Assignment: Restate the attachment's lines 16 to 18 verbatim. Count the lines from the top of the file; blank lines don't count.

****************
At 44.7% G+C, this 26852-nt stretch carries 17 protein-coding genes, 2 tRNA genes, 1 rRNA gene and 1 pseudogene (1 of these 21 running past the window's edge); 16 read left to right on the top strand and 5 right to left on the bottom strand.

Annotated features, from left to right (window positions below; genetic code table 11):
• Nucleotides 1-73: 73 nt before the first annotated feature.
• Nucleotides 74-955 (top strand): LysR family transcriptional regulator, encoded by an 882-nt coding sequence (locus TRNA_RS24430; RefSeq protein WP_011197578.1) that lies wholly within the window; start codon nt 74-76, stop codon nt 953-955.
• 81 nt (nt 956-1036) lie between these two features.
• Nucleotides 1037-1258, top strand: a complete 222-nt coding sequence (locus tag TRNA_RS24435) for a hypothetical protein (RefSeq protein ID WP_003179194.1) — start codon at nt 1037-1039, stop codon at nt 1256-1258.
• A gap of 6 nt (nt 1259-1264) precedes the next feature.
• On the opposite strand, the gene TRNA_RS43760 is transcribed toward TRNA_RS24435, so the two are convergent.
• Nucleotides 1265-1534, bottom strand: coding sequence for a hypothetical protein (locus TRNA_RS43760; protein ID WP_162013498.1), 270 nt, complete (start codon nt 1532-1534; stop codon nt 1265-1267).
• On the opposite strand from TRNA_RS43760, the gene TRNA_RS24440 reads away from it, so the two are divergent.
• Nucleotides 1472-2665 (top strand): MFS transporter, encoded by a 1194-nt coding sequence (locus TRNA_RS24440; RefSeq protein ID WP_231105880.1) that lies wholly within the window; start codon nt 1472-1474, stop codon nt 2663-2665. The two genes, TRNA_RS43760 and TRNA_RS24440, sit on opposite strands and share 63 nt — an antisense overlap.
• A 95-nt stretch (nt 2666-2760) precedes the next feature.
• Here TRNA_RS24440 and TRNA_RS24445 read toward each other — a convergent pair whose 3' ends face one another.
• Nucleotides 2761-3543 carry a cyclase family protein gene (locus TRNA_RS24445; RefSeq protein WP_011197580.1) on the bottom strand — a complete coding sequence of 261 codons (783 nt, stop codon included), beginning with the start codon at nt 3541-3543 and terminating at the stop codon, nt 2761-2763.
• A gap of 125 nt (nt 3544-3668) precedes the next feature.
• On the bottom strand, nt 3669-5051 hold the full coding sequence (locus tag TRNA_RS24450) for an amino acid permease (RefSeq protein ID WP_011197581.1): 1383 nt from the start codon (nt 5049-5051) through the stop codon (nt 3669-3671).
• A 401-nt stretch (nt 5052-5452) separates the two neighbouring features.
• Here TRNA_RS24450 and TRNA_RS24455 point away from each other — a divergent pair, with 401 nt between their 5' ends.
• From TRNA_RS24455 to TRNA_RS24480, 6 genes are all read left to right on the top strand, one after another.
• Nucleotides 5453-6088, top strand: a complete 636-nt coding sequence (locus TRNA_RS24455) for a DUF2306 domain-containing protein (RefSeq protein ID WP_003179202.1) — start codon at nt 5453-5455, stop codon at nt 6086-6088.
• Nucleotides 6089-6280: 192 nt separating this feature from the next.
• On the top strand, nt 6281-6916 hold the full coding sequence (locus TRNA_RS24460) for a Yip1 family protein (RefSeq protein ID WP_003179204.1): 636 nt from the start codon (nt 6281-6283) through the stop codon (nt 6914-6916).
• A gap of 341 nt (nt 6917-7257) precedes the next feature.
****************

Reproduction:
• On the bottom strand, nt 3669-5051 hold the full coding sequence (locus tag TRNA_RS24450) for an amino acid permease (RefSeq protein ID WP_011197581.1): 1383 nt from the start codon (nt 5049-5051) through the stop codon (nt 3669-3671).
• A 401-nt stretch (nt 5052-5452) separates the two neighbouring features.
• Here TRNA_RS24450 and TRNA_RS24455 point away from each other — a divergent pair, with 401 nt between their 5' ends.